Firstly, the saga over Glasgow's failed rail link project appears to rumble on, with allegations and counter allegations regarding the sell-off of land which had been acquired to facilitate the development.
This essential piece of transport infrastructure would have formed one of the key legacy components of the forthcoming Commonwealth Games. Its abandonment continues to cause political tension.
Those tensions were doubtless heightened this week, with the announcement that the Edinburgh tram and airport rail link were being tested with real trains and are now on target to start running in earnest, next summer.
The irony of the moment will not be lost upon those who will be reflecting on the arrival of an Edinburgh rail link, at the same time that Glasgow is gearing up to welcome hundreds of thousands of visitors to the Commonwealth Games... minus its own vital lifeline link from the airport.
And then we also learned this week that Prestwick Airport far from being 'pure dead brilliant' is mostly just dead!
The dearth of airlines flying from what was once Scotland's international airport speaks for itself. Now only one carrier, Ryanair, uses the Ayrshire hub.
The owners of Prestwick - or Glasgow Prestwick as they would rather it be known - estimate total annual losses of almost £7 million per year.
The Scottish Government announced this week that they were making the decision to take Prestwick Airport into public ownership, a decision with which I whole-heartedly agree.
Prestwick Airport employs some 300 staff with a further 1400 jobs indirectly linked to the airport's activities.
In addition, a further 3000 aerospace jobs are provided across a region within which the airport serves as a central hub.
It would have been unforgivable to allow the current owners to close the airport, with the consequential job losses that would have followed.
However, this airport has some problems - not least its location some 30 miles from Glasgow city centre.
It is also fishing in the same pond as Glasgow Airport which, although not actually in Glasgow, but Renfrewshire, is still only eight miles from the city centre.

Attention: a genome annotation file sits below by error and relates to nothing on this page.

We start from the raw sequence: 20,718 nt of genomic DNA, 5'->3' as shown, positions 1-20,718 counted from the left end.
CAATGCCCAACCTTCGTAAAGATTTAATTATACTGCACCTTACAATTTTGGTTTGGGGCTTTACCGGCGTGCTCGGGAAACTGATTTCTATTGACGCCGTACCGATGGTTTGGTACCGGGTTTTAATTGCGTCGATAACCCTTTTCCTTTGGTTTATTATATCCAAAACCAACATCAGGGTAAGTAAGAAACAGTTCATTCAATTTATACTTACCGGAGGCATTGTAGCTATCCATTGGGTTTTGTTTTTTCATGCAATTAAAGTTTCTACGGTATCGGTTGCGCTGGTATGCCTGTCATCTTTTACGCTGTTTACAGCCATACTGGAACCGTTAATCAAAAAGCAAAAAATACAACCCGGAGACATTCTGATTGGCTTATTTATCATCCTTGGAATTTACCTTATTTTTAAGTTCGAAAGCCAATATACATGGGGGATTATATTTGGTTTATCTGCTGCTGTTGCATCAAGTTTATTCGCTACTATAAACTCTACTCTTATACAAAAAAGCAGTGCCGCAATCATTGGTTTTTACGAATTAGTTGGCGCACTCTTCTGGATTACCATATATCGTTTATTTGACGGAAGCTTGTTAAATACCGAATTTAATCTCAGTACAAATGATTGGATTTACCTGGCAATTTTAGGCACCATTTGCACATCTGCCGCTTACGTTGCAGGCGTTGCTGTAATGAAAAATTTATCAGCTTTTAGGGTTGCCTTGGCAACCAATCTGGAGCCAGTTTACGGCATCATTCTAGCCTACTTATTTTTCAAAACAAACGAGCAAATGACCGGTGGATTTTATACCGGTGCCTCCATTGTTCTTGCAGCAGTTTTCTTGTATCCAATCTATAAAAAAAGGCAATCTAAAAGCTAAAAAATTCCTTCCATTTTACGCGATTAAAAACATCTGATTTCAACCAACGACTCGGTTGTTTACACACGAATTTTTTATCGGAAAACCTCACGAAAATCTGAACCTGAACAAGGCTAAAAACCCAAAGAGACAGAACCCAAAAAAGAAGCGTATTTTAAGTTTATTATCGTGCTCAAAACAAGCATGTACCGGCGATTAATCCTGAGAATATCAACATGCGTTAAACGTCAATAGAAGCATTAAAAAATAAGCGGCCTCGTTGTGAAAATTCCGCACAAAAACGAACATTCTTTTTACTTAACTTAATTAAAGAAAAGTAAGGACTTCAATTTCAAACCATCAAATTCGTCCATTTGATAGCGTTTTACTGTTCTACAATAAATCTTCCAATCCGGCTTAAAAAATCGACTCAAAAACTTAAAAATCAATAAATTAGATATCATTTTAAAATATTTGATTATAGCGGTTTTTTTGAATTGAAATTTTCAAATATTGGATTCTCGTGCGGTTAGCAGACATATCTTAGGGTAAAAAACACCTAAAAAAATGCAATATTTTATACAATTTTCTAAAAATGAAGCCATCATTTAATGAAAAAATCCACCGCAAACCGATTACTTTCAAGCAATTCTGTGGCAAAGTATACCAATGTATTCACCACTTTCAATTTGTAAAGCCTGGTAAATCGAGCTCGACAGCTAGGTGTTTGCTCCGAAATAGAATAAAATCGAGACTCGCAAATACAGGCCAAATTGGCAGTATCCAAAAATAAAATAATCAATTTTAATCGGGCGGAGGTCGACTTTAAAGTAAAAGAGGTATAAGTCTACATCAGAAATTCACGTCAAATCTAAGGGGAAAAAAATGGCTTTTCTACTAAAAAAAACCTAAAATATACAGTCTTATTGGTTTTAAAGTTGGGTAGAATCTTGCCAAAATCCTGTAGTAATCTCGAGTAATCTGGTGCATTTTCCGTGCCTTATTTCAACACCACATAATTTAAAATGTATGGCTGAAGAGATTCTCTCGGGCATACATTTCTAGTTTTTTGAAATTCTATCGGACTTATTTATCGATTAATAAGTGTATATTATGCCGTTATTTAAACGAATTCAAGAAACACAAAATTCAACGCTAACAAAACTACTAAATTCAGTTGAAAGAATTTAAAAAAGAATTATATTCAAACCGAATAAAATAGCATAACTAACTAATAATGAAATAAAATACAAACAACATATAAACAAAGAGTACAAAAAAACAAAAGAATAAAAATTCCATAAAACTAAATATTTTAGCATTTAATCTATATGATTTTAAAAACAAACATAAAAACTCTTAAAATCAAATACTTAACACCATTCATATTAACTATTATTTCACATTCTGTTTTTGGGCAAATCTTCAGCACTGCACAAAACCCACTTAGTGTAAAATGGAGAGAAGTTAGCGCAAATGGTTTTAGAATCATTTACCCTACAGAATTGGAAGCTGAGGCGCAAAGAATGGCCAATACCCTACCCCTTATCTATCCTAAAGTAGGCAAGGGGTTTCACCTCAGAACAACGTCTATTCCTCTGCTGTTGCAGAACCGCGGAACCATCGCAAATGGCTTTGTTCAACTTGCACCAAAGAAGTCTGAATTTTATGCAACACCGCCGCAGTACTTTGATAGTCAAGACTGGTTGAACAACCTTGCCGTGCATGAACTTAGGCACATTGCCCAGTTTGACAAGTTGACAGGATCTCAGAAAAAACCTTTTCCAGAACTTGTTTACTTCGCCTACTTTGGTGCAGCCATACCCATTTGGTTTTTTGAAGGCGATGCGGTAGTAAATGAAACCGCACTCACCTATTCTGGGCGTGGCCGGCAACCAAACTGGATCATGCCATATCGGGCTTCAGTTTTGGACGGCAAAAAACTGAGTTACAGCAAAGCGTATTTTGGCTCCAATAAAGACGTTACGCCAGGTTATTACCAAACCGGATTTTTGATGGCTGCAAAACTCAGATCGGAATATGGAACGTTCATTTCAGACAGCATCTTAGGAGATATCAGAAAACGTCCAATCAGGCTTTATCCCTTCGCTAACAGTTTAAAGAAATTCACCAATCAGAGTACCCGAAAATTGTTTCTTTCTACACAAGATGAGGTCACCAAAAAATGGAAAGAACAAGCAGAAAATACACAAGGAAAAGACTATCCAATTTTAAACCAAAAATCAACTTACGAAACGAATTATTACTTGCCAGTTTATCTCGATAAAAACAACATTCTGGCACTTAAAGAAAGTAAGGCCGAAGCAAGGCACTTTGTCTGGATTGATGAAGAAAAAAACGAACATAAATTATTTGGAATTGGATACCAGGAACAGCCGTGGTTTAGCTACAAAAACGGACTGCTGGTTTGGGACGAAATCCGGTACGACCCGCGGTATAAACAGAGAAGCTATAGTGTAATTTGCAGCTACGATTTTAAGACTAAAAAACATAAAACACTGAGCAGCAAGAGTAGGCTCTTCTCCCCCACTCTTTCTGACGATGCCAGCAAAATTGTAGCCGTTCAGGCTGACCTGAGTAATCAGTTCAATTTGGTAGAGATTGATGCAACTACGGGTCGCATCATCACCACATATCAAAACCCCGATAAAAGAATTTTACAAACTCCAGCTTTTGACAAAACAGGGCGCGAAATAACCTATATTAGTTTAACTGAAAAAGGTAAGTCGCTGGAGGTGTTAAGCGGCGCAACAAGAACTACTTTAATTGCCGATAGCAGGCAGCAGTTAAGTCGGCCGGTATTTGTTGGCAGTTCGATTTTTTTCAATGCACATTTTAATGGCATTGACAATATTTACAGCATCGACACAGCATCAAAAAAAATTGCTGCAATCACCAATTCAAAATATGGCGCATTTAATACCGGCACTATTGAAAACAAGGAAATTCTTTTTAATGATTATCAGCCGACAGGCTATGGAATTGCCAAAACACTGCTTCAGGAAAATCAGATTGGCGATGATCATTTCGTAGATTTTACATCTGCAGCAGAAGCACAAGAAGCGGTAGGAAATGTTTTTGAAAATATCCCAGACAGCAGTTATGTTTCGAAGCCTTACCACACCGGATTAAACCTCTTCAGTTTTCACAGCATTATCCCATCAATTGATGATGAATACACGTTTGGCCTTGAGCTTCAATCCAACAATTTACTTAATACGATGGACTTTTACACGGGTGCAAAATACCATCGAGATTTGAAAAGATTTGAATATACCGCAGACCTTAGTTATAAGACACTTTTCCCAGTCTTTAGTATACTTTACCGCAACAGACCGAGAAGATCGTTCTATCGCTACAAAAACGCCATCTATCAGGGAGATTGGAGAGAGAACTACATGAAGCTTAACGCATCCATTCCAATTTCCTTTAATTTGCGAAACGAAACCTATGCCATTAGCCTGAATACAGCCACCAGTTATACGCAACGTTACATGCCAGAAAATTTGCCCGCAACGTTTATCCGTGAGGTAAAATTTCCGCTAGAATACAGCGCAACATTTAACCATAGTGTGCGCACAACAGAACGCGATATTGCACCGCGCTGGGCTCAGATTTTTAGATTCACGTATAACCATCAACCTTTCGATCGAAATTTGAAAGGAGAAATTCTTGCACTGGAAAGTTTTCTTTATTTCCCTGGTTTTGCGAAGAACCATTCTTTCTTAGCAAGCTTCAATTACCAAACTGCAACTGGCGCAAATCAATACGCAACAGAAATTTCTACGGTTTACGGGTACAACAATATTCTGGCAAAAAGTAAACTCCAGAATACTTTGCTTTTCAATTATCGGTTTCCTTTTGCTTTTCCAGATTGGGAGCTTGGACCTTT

Prestwick benefits from its direct rail link and its coastal position - however it is simply too far away from most of its customer base to be considered a long term, viable alternative to its bigger neighbour.
Prestwick has a solid freight and cargo base but that is unlikely to be sufficient to turn round its fortunes.
It is questionable whether the population of west Central Scotland is large enough to sustain the operation of two major airports.
Whilst welcoming Prestwick into the arms of public ownership, I would question both the viability of its business model and its potential to navigate its way out of its current financial turbulence.
Fasten your seatbelts, we may hit some turbulence...
WEDNESDAY saw the start of the Queen's Baton Relay for Glasgow 2014. Buckingham Palace looked splendid in the autumn sunshine as the Queen and the Duke of Edinburgh waved off the baton on its travels.
The events were screened live on both terrestrial and satellite news channels.
What a great advert for Glasgow and for Scotland.
Over the next 280 days the baton, carrying a message from the Queen, will be relayed throughout 70 nations.
At the end of its journey, the message it carries, will be read by Her Majesty at the opening ceremony for the Commonwealth Games on July 23, 2014.
To see Sir Chris Hoy carry the baton into Buckingham Palace and legendary sprinter Allan Wells carry it away down The Mall was quite a sight. I look forward to its return to the sunshine of a Glasgow summer.
BIG well done to Professor Peter Higgs of Edinburgh University on being awarded the Nobel Prize for Physics.
As a young lecturer at the university in 1964, Peter predicted the existence of a tiny particle or "God" particle which now carries his name, the Higgs boson.
It was almost 50 years from publication of his theory, to it being proven as a fact. It was most certainly worth the wait.
When the Nobel prize award was announced, the self-effacing Mr Higgs was off walking in the Highlands and had taken the precaution of leaving behind his mobile phone.
The 84-year-old has never enjoyed being in the limelight and I for one think - good for him.
The late great Lord Kelvin once said: "In science there is only physics; all the rest is stamp collecting".
Perhaps this weekend I'll ask my barber to explain the nuances of this discovery to me, as he seems to know something about everything in the world... he'll probably say something like, "Well it's not rocket science, is it?" But of course... it is!